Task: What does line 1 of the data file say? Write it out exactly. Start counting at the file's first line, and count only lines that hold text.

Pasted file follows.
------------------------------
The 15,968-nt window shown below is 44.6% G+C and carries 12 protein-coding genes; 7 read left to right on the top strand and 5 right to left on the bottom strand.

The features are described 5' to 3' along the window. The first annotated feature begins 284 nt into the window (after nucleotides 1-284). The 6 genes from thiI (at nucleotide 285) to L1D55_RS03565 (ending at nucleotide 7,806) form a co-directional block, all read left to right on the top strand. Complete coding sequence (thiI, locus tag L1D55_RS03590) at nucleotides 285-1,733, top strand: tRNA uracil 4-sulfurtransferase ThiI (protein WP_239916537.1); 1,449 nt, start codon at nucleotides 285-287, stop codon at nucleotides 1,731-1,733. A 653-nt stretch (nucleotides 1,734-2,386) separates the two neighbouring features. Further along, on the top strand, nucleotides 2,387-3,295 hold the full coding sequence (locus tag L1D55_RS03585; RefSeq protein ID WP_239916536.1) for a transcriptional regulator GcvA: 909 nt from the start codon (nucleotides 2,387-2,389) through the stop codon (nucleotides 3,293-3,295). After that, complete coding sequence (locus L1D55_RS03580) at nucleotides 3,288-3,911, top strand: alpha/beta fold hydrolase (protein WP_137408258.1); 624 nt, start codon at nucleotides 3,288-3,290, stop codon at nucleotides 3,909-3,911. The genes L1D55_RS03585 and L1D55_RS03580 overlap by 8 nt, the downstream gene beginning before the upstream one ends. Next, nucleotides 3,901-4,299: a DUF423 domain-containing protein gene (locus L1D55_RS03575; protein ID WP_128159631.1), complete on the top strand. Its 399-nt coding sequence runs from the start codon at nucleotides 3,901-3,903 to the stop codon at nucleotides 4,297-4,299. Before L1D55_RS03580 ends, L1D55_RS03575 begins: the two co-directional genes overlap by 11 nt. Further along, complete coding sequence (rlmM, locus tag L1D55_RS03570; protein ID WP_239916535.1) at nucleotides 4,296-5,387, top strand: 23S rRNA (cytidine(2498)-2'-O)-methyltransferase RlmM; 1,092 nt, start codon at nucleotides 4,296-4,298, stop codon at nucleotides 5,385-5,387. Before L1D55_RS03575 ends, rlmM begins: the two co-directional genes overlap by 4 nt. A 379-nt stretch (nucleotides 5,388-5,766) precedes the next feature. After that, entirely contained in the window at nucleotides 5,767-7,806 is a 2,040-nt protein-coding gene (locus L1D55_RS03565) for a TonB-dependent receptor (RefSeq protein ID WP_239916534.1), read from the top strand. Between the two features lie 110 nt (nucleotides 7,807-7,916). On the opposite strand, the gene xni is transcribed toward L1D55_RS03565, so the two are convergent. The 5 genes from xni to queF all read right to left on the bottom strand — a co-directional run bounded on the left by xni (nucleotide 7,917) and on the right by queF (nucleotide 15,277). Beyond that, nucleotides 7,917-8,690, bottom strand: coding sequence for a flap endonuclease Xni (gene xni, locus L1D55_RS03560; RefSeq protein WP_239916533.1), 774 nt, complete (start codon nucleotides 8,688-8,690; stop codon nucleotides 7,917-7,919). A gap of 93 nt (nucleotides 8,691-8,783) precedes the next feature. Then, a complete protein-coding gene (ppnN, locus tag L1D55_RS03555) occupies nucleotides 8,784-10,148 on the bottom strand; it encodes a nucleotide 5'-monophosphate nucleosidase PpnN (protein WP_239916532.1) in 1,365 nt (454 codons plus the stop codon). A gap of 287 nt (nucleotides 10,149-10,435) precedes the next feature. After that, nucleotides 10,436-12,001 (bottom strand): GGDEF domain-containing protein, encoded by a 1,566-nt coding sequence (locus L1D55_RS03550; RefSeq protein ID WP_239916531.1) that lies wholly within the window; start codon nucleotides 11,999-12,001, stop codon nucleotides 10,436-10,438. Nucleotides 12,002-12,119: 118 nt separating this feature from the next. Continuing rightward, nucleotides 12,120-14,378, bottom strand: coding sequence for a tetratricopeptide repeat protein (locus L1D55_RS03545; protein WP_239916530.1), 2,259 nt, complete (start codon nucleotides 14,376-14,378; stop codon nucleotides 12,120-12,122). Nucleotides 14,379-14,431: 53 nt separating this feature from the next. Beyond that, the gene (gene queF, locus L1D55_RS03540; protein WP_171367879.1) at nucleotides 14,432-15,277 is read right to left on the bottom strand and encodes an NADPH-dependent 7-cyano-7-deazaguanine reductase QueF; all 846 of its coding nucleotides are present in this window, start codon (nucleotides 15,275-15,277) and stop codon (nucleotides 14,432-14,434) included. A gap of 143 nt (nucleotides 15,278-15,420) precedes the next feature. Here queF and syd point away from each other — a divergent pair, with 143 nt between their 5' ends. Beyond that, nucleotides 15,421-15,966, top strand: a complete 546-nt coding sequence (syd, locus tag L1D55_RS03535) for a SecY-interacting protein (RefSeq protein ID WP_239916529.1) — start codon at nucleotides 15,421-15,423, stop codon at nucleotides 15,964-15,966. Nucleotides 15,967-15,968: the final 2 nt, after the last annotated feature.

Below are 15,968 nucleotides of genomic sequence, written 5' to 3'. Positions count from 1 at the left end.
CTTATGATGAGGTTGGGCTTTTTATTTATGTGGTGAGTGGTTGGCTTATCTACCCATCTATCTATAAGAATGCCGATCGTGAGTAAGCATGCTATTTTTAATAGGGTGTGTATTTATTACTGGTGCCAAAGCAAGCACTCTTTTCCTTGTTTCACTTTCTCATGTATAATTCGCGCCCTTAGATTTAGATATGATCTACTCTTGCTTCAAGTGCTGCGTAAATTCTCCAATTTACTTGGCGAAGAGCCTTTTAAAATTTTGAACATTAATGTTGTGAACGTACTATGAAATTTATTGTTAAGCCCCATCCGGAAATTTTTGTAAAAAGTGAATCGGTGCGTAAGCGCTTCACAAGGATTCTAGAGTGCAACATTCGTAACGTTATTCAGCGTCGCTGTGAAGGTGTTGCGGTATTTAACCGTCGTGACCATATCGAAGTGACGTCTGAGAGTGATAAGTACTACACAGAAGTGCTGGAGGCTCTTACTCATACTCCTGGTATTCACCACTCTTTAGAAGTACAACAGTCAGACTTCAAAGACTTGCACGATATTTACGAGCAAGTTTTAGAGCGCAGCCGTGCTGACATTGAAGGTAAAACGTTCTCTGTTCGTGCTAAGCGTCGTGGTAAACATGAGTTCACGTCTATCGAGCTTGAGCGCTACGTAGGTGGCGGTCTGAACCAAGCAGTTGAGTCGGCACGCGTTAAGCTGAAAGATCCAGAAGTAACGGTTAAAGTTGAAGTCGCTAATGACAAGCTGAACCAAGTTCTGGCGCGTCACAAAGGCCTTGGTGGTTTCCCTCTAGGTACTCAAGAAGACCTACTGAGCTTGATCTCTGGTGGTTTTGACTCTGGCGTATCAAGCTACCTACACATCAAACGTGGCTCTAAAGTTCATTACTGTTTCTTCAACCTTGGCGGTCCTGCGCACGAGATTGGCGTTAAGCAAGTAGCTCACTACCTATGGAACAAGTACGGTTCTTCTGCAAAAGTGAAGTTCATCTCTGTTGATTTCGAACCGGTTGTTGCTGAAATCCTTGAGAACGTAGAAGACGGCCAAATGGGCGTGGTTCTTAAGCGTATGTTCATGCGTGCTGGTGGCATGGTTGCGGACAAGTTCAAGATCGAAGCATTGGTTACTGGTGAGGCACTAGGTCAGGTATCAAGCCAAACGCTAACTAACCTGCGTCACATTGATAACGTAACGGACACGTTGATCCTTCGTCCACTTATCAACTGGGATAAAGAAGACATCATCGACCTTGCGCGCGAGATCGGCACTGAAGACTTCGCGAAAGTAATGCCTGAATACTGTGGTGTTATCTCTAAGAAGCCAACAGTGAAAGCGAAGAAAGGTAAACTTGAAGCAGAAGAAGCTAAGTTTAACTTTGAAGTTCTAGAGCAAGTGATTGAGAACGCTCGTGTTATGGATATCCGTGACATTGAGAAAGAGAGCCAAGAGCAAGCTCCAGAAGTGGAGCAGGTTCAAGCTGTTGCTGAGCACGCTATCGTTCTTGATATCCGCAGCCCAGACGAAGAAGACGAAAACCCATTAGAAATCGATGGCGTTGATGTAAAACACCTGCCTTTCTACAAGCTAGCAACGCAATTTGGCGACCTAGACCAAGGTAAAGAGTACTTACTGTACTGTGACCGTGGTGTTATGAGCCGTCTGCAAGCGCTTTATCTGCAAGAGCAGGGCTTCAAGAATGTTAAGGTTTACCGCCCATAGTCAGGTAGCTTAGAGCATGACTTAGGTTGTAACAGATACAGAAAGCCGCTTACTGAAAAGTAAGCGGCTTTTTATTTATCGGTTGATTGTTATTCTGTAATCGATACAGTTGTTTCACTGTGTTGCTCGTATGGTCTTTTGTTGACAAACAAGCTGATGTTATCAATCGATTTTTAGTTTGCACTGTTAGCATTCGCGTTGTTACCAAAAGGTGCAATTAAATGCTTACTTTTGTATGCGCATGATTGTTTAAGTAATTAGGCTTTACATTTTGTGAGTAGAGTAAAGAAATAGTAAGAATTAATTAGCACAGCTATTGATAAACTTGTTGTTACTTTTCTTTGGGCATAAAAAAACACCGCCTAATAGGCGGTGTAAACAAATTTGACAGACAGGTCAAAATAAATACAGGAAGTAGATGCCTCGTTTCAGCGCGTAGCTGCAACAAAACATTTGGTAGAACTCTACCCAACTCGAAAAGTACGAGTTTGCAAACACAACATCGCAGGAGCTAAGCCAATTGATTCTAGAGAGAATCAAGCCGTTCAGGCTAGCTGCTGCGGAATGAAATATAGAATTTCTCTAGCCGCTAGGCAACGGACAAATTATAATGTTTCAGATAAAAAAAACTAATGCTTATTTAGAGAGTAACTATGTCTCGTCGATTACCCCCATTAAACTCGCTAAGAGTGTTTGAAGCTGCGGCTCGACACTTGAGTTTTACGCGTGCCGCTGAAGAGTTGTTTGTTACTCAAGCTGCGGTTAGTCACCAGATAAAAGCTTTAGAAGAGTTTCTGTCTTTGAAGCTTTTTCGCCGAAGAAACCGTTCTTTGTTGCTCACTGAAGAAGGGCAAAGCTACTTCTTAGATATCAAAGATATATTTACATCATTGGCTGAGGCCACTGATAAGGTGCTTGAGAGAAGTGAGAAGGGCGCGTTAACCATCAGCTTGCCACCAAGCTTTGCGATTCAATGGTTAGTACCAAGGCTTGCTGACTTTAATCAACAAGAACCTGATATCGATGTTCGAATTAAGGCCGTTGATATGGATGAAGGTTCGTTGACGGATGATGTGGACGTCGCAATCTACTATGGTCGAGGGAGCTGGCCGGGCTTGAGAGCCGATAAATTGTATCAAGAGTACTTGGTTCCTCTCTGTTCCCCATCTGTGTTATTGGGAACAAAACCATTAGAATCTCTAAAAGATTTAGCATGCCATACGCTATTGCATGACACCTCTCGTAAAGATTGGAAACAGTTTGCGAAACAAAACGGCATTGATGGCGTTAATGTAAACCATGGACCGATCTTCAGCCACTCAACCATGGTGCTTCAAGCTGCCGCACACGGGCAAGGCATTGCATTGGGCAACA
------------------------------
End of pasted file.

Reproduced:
The 15,968-nt window shown below is 44.6% G+C and carries 12 protein-coding genes; 7 read left to right on the top strand and 5 right to left on the bottom strand.